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Posts Tagged ‘indoor gardening’

I’m in the mood to plan a winter garden. I think in the coming week that is one of the things I shall endeavor to do in one of my blank notebooks. Design a garden. Now planning such a garden, and even implementing it, will in no way save the world or “fight the powers that be” but it will center me and that’s important for when I am ready to deal with the insanities of this world through words or images, my pocketbook or my vote.

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I did garden this past spring and summer. It was a hodge podge, not a great failure, but not quite the success of previous years. Even so I did find joy in cooking with the fresh herbs and even in watching their beautiful decay when I would forget to water them. Ahem.

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Growing lavender indoors was a spur of the moment experiment. Not wholly successful but still growing and smelling delightful. That’s the plant I unfortunately watered too much. But I’m learning.

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Part of the winter garden will include the geraniums given as a gift by a young friend not knowing that I mostly grow herbs inside. The red petals, when fresh and now dried, brighten several rooms and I hope they will do so this winter. We’ll see …

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savory

A chaotic growing season for me, I have to say. Some years I’ve had grand plans for what I intend to grow, where and in what vessel. Sometimes I’ve tried to find an organizing theme, like growing edible flowers … although I was reminded by my taste testers that year just because a flower is edible doesn’t mean it tastes good. One year I found potatoes sprouting in a pantry drawer and that set me off on a journey to grow potatoes indoors using methods my dad taught me for growing potatoes outside. This year gardening has been less an adventure and more like a solace and an anchor. A way to be alone with one’s thoughts, work with one’s hands, and all that good stuff.

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orange mint, tarragon, fennel, parsley

I’m not so worried about everything looking pretty. I want functionality … a certain chef has got to have his herbs to cook with, and since I benefit from his experiments, I decided this season to focus on basics like parsley, sage, tarragon, thyme, oregano, marjoram and rosemary. Savory was a new one for me. Delicious. I turned away from the beauty of dill because I always kill it. I did pick up a mint for its hardiness. I keep thinking about lavender.

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The biggest surprise has been the nasturtium. They popped up out of nowhere. I recycle dirt, and after I had planted some tarragon with some old dirt, up comes some nasturtium sprouts! I need to move them to a new spot because the oak tree, now in full foliage, is blocking the light. And in the midst of all this chaotic green, I now have two hot pink geranium as well. That’s what happens when you make a nine-year old put down the iphone, walk with you to the flower market and before you can say, “edibles only,” the flower market owner bends down and says, “Well, hello! What’s your favorite color?” As a non-edible, I’ve tucked the hot pinks away in a little nook where the sun can find them but not a certain chef.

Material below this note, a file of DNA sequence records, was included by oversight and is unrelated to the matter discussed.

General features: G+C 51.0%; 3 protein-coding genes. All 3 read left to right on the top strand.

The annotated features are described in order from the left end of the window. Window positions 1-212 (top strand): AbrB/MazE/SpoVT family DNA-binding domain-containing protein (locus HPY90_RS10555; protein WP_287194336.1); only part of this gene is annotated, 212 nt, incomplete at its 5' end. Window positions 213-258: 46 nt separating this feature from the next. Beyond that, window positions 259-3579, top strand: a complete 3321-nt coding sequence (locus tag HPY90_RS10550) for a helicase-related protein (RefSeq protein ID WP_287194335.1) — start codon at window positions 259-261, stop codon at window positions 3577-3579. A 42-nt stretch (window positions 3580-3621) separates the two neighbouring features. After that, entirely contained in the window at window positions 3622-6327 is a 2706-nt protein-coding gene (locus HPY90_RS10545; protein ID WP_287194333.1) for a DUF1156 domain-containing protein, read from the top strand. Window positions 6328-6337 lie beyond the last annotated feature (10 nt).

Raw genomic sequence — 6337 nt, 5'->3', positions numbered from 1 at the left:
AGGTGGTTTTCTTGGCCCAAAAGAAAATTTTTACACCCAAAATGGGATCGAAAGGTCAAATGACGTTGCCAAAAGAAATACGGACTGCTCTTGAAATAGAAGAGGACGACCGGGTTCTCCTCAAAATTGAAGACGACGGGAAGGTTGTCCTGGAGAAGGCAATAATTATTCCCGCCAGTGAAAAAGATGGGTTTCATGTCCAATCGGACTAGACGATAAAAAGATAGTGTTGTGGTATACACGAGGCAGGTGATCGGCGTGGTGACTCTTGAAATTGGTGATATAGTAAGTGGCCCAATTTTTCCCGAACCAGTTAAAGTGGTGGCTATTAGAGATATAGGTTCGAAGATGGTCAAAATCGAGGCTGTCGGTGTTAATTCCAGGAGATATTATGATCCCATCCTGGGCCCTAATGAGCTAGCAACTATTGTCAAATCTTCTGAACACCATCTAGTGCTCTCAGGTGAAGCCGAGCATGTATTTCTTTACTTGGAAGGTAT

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In winter I always feel like I am killing this orchid with my inattention but somehow, so far, each spring, I turnaround and somehow it has bloomed.

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colors in the kitchen as the sun starts to sink

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There is no vessel in which I will not try to plant seeds. Or a seedling. Maybe a bulb. As a reminder that spring is coming, and to give myself a bit of peace of mind, I’ve decided to do some planting this weekend. I’ve yet to decide what this mug will hold. If it stays in the kitchen, it has to hold something edible. We’ll see … I may sip tea from it as I decide its fate.

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The design of the mug was inspired by John La Farge and his decoration of Trinity Church in Boston. The geometric pattern is an adaptation of stained glass found on one of the interior doors. The sun was shining bright the day of the photo. The final pattern was translated onto a mug, magnet, and bookmark that can be purchased at the shop at Trinity Church. You can learn more about La Farge and his decoration on one of the superb guided tours. More information available here: http://trinitychurchboston.org/visit/tours

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As I plantsit a friend’s cactus, it is providing lots of wonderful photographic opportunity. Enjoy, and wherever you are in the world, have a good day. 🙂

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